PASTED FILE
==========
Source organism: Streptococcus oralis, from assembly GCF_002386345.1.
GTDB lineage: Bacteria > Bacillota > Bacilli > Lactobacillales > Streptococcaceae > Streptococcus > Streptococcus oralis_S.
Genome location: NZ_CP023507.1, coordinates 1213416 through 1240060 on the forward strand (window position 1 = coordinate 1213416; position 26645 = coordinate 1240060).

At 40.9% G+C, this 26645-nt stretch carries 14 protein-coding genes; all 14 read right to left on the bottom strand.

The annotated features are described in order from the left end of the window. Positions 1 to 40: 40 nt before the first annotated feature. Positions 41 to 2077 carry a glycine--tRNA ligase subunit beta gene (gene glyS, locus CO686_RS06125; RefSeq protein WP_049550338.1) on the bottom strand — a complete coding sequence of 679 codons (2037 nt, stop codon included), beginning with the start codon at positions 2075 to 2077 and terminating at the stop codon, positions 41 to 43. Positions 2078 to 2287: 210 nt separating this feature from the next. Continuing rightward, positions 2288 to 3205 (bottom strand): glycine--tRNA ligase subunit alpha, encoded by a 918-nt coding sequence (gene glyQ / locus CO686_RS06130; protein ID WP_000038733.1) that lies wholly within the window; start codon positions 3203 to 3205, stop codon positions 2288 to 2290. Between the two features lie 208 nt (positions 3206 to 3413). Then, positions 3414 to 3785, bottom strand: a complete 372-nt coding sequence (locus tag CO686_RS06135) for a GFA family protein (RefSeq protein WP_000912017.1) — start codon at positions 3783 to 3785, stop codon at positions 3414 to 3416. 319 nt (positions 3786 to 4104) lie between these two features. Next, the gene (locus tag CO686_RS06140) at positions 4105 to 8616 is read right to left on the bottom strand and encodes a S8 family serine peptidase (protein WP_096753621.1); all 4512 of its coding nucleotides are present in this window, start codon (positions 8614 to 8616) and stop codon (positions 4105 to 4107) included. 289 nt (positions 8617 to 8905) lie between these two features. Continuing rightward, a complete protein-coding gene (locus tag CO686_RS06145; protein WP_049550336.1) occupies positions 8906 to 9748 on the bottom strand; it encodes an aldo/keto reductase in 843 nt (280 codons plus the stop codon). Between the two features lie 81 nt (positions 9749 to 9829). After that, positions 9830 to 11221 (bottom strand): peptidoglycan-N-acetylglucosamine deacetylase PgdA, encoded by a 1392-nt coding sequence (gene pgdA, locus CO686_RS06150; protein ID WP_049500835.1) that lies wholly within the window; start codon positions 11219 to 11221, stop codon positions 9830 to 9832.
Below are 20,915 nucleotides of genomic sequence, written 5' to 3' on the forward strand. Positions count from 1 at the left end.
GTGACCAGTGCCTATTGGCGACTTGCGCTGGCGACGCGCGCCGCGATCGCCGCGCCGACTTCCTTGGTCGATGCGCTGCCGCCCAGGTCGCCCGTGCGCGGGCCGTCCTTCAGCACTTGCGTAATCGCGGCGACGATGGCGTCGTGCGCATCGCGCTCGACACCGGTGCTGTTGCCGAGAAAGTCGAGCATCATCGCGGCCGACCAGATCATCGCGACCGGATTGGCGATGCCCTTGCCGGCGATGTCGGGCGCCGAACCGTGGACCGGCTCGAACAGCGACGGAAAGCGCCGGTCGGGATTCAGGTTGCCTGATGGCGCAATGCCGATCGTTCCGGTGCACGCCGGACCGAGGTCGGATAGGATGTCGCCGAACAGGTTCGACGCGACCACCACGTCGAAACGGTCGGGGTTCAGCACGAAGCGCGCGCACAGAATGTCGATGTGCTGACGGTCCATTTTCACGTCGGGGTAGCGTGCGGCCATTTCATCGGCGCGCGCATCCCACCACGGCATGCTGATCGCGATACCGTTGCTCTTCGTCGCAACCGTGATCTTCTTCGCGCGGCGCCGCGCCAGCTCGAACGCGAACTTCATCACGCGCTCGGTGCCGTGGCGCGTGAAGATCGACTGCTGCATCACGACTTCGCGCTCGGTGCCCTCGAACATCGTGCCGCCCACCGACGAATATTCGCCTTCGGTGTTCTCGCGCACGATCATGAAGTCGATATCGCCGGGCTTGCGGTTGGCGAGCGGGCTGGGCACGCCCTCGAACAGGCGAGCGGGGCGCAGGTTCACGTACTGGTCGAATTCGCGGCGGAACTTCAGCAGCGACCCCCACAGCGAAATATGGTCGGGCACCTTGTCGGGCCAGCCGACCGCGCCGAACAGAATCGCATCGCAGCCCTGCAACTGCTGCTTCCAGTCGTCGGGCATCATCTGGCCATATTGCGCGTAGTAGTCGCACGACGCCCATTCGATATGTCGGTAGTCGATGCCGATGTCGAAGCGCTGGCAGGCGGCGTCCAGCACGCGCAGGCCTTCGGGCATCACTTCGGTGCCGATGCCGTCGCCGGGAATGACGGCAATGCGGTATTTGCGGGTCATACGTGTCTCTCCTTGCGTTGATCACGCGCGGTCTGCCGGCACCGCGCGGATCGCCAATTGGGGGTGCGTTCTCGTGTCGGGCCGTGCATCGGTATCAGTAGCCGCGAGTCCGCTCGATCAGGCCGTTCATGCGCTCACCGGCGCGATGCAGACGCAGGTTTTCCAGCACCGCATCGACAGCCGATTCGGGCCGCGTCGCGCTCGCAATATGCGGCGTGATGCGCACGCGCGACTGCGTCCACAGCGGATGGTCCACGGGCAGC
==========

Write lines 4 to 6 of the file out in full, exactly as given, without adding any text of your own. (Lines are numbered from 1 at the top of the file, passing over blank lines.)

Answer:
At 40.9% G+C, this 26645-nt stretch carries 14 protein-coding genes; all 14 read right to left on the bottom strand.

The annotated features are described in order from the left end of the window. Positions 1 to 40: 40 nt before the first annotated feature. Positions 41 to 2077 carry a glycine--tRNA ligase subunit beta gene (gene glyS, locus CO686_RS06125; RefSeq protein WP_049550338.1) on the bottom strand — a complete coding sequence of 679 codons (2037 nt, stop codon included), beginning with the start codon at positions 2075 to 2077 and terminating at the stop codon, positions 41 to 43. Positions 2078 to 2287: 210 nt separating this feature from the next. Continuing rightward, positions 2288 to 3205 (bottom strand): glycine--tRNA ligase subunit alpha, encoded by a 918-nt coding sequence (gene glyQ / locus CO686_RS06130; protein ID WP_000038733.1) that lies wholly within the window; start codon positions 3203 to 3205, stop codon positions 2288 to 2290. Between the two features lie 208 nt (positions 3206 to 3413). Then, positions 3414 to 3785, bottom strand: a complete 372-nt coding sequence (locus tag CO686_RS06135) for a GFA family protein (RefSeq protein WP_000912017.1) — start codon at positions 3783 to 3785, stop codon at positions 3414 to 3416. 319 nt (positions 3786 to 4104) lie between these two features. Next, the gene (locus tag CO686_RS06140) at positions 4105 to 8616 is read right to left on the bottom strand and encodes a S8 family serine peptidase (protein WP_096753621.1); all 4512 of its coding nucleotides are present in this window, start codon (positions 8614 to 8616) and stop codon (positions 4105 to 4107) included. 289 nt (positions 8617 to 8905) lie between these two features. Continuing rightward, a complete protein-coding gene (locus tag CO686_RS06145; protein WP_049550336.1) occupies positions 8906 to 9748 on the bottom strand; it encodes an aldo/keto reductase in 843 nt (280 codons plus the stop codon). Between the two features lie 81 nt (positions 9749 to 9829). After that, positions 9830 to 11221 (bottom strand): peptidoglycan-N-acetylglucosamine deacetylase PgdA, encoded by a 1392-nt coding sequence (gene pgdA, locus CO686_RS06150; protein ID WP_049500835.1) that lies wholly within the window; start codon positions 11219 to 11221, stop codon positions 9830 to 9832.
Below are 20,915 nucleotides of genomic sequence, written 5' to 3' on the forward strand. Positions count from 1 at the left end.